- Nearly everyone I have spoken to about the possibility of a disaster believes it could not possibly happen. To make things worse, and what I see as arrogant and foolish - they believe it can only happen in the United States. Furthermore, they believe there is no possibility of Canadians running amok if law and order broke-down. One thinks we'd sit around and sing kumbaya, a couple more believe we'd all be cooperative.

Right. Okay.

I would enjoy making them eat their words if we survived the initial stages of a disaster.

- One problem that myself and my trusted three friends have is with one of them. Unfortunately, he has a leg disability which precludes him from being able to move any faster than about 4 MPH. He is the second best-prepared friend and the one who has the farm up north. It would tear me up if the disaster for one reason or another he was left behind or had to be for survival.

So, on one hand, he is of potentially great help, on the other, a burden since we could not move faster than the slowest person. (This is assuming for one reason or another we cannot find a working vehicle or the use of one is unsuitable.)

- I keep referring to his farm as salvation. It would seem the best hope, IMO for a place to set as an objective due to it's distance from any major city, the fact that the area is almost entirely rural and hopefully, competition for other's food would be minimal.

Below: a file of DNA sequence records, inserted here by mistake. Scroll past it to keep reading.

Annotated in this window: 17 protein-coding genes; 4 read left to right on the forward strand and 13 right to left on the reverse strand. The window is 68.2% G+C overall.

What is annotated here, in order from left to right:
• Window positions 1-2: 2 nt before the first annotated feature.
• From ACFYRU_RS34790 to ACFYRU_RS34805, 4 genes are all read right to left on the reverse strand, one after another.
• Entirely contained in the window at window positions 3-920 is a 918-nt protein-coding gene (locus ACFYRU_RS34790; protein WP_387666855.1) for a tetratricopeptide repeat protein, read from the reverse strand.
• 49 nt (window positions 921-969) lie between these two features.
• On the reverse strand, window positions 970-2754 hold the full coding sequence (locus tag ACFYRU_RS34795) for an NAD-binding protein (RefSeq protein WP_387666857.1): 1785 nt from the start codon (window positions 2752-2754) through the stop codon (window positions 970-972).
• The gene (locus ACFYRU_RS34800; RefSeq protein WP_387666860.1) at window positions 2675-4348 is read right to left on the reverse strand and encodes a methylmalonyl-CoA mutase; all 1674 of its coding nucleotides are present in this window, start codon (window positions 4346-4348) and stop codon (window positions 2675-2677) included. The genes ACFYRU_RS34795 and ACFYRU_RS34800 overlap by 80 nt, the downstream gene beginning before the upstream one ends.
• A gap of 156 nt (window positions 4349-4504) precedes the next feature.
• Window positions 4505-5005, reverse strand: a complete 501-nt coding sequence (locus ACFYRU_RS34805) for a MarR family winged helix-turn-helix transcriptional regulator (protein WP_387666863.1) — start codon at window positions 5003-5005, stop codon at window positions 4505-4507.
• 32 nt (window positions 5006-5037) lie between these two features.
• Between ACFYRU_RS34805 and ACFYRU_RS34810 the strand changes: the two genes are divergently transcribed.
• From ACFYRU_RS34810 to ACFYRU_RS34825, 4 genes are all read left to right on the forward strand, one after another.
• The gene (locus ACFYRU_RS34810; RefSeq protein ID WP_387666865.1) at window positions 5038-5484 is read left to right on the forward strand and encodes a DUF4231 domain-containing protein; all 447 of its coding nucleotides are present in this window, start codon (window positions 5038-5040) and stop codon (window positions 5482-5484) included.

- I was taught basic(?)/combat first aid in the army earlier in the year. That, and had been taught CPR in the past outside the military. Hopefully I can remember it and not need to consult a first aid book while someone is bleeding out.

- Two things really need some fixing. First, I have to de-clutter my main first aid kit, perhaps get a bigger bag. Secondly, I need a working GMRS or FRS radio, the one I have now was kinda smashed against a rock.
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We are the middle children of history.
Born too late to explore the Earth,
born too early to explore space.


- Anonymous


"The foremost cartographers of the land have prepared this for you; it's a map of the area that you'll be traversing."